Beginning early Monday morning, Idaho lawmakers will take up new rules governing the public's access to the State Capitol, the Capitol steps and grounds, and property across the State Capitol compound.
"The No. 1 rule is that there shall be no law infringing the freedom of speech, freedom of assembly or the right to petition for addressing your grievances," said Ritchie Eppink, legal director for the American Civil Liberties Union of Idaho. "And we're also provided further protections in our Idaho Constitution that we have the right to consult together for the common good and to instruct our representatives. Those are the rules, no matter what this state does."
But the Idaho Department of Administration does indeed have rules, plenty of them. Beginning Monday morning, the House and Senate State Affairs committees (in separate meetings) will take up the department's "rules governing use of the interior and exterior of state property and the use of the Idaho State Capitol exterior."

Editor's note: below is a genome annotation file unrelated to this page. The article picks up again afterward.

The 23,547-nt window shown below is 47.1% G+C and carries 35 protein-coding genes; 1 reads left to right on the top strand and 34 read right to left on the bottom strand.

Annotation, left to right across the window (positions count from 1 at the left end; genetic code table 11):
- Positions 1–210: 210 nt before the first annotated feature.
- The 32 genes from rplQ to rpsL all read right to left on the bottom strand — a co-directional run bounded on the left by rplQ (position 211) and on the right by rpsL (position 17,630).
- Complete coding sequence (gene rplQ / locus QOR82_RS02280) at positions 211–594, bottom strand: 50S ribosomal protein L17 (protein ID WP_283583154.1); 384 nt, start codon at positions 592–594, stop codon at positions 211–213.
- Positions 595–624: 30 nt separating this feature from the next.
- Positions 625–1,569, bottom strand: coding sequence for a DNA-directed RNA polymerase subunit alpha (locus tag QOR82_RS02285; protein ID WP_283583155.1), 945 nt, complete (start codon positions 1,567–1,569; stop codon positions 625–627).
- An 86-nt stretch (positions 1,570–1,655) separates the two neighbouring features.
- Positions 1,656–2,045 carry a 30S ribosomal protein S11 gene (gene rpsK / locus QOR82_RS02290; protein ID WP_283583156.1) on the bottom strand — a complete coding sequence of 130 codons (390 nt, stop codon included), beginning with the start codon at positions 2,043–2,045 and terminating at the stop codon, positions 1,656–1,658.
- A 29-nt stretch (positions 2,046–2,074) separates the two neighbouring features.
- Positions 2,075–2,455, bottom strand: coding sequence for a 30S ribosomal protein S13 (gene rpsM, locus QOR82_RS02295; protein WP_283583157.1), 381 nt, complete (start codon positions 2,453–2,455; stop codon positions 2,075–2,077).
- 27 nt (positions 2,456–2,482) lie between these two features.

In the current edition of Boise Weekly (BW, News, "The People's House?" Jan. 9, 2012), we examine some of the new rules, which forbid use of sidewalk chalk, candles or open flames, and a ban of signs to walls or windows—not unlike the hundreds of Post-It notes that Add the Words affixed to Statehouse doors in an effort to add the words "sexual orientation" and "gender identity" to Idaho's human-rights protections. The new rules also include restrictions on all-night camps or protests, similar to 2012's Occupy Boise encampment, which was poised on Capitol Mall property across from the Statehouse.
"Having a packed room with a lot of people testifying is really important," said ACLU Idaho Executive Director Monica Hopkins. "It's part of the public process. If we just apathetically cede to the government, we might as well have a fascist state. Part of understanding your rights is exercising your rights, especially at those times when you feel it might be futile."